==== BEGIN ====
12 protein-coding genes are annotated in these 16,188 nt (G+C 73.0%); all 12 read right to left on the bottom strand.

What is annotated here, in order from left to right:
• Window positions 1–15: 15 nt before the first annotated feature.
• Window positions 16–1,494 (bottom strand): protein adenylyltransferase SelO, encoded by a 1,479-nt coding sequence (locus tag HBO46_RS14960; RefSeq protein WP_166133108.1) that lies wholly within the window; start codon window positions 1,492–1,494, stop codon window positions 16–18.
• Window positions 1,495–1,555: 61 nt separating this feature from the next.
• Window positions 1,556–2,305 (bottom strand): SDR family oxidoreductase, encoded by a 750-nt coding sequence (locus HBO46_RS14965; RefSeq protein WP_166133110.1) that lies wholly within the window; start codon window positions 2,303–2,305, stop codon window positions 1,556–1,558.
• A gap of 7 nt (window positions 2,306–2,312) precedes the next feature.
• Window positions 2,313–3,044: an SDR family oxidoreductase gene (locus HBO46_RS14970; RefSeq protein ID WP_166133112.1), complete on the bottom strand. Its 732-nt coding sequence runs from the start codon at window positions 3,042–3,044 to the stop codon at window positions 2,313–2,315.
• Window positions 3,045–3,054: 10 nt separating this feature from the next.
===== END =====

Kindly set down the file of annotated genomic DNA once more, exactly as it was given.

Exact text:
12 protein-coding genes are annotated in these 16,188 nt (G+C 73.0%); all 12 read right to left on the bottom strand.

What is annotated here, in order from left to right:
• Window positions 1–15: 15 nt before the first annotated feature.
• Window positions 16–1,494 (bottom strand): protein adenylyltransferase SelO, encoded by a 1,479-nt coding sequence (locus tag HBO46_RS14960; RefSeq protein WP_166133108.1) that lies wholly within the window; start codon window positions 1,492–1,494, stop codon window positions 16–18.
• Window positions 1,495–1,555: 61 nt separating this feature from the next.
• Window positions 1,556–2,305 (bottom strand): SDR family oxidoreductase, encoded by a 750-nt coding sequence (locus HBO46_RS14965; RefSeq protein WP_166133110.1) that lies wholly within the window; start codon window positions 2,303–2,305, stop codon window positions 1,556–1,558.
• A gap of 7 nt (window positions 2,306–2,312) precedes the next feature.
• Window positions 2,313–3,044: an SDR family oxidoreductase gene (locus HBO46_RS14970; RefSeq protein ID WP_166133112.1), complete on the bottom strand. Its 732-nt coding sequence runs from the start codon at window positions 3,042–3,044 to the stop codon at window positions 2,313–2,315.
• Window positions 3,045–3,054: 10 nt separating this feature from the next.